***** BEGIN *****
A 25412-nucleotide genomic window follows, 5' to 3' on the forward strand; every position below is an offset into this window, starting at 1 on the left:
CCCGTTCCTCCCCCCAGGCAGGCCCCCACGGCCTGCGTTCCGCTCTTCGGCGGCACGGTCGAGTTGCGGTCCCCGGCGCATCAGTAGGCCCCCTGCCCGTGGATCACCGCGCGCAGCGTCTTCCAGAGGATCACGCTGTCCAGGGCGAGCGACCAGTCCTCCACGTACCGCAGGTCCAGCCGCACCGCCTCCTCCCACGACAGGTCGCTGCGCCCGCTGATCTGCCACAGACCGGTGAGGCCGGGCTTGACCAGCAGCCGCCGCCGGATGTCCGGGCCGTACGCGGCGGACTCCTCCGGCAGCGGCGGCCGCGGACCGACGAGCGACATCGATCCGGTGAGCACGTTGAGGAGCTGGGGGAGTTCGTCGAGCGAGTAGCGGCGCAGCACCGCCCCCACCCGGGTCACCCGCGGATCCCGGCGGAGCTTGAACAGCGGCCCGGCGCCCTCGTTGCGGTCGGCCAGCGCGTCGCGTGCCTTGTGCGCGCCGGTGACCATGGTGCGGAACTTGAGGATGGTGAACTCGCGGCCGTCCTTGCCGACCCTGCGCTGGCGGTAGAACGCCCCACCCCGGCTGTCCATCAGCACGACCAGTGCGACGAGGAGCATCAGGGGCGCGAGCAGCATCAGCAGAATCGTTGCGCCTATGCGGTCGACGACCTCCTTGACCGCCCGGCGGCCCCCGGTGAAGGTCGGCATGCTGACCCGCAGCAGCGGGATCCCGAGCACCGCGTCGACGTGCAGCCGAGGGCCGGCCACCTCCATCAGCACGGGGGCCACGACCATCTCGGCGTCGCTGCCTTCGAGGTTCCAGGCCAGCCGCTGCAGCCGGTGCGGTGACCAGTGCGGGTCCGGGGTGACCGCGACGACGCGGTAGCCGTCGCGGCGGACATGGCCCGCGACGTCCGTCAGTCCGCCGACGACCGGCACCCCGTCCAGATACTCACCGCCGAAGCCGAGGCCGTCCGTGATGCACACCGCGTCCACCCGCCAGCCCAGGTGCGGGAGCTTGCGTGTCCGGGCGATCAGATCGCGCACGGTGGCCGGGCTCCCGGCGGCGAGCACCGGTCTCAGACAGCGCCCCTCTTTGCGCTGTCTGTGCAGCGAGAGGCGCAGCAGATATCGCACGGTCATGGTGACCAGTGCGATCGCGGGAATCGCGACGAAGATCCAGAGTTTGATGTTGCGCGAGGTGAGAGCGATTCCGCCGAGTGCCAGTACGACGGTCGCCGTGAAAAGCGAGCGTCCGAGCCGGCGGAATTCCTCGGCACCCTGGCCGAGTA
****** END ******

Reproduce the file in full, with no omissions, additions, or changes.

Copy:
A 25412-nucleotide genomic window follows, 5' to 3' on the forward strand; every position below is an offset into this window, starting at 1 on the left:
CCCGTTCCTCCCCCCAGGCAGGCCCCCACGGCCTGCGTTCCGCTCTTCGGCGGCACGGTCGAGTTGCGGTCCCCGGCGCATCAGTAGGCCCCCTGCCCGTGGATCACCGCGCGCAGCGTCTTCCAGAGGATCACGCTGTCCAGGGCGAGCGACCAGTCCTCCACGTACCGCAGGTCCAGCCGCACCGCCTCCTCCCACGACAGGTCGCTGCGCCCGCTGATCTGCCACAGACCGGTGAGGCCGGGCTTGACCAGCAGCCGCCGCCGGATGTCCGGGCCGTACGCGGCGGACTCCTCCGGCAGCGGCGGCCGCGGACCGACGAGCGACATCGATCCGGTGAGCACGTTGAGGAGCTGGGGGAGTTCGTCGAGCGAGTAGCGGCGCAGCACCGCCCCCACCCGGGTCACCCGCGGATCCCGGCGGAGCTTGAACAGCGGCCCGGCGCCCTCGTTGCGGTCGGCCAGCGCGTCGCGTGCCTTGTGCGCGCCGGTGACCATGGTGCGGAACTTGAGGATGGTGAACTCGCGGCCGTCCTTGCCGACCCTGCGCTGGCGGTAGAACGCCCCACCCCGGCTGTCCATCAGCACGACCAGTGCGACGAGGAGCATCAGGGGCGCGAGCAGCATCAGCAGAATCGTTGCGCCTATGCGGTCGACGACCTCCTTGACCGCCCGGCGGCCCCCGGTGAAGGTCGGCATGCTGACCCGCAGCAGCGGGATCCCGAGCACCGCGTCGACGTGCAGCCGAGGGCCGGCCACCTCCATCAGCACGGGGGCCACGACCATCTCGGCGTCGCTGCCTTCGAGGTTCCAGGCCAGCCGCTGCAGCCGGTGCGGTGACCAGTGCGGGTCCGGGGTGACCGCGACGACGCGGTAGCCGTCGCGGCGGACATGGCCCGCGACGTCCGTCAGTCCGCCGACGACCGGCACCCCGTCCAGATACTCACCGCCGAAGCCGAGGCCGTCCGTGATGCACACCGCGTCCACCCGCCAGCCCAGGTGCGGGAGCTTGCGTGTCCGGGCGATCAGATCGCGCACGGTGGCCGGGCTCCCGGCGGCGAGCACCGGTCTCAGACAGCGCCCCTCTTTGCGCTGTCTGTGCAGCGAGAGGCGCAGCAGATATCGCACGGTCATGGTGACCAGTGCGATCGCGGGAATCGCGACGAAGATCCAGAGTTTGATGTTGCGCGAGGTGAGAGCGATTCCGCCGAGTGCCAGTACGACGGTCGCCGTGAAAAGCGAGCGTCCGAGCCGGCGGAATTCCTCGGCACCCTGGCCGAGTA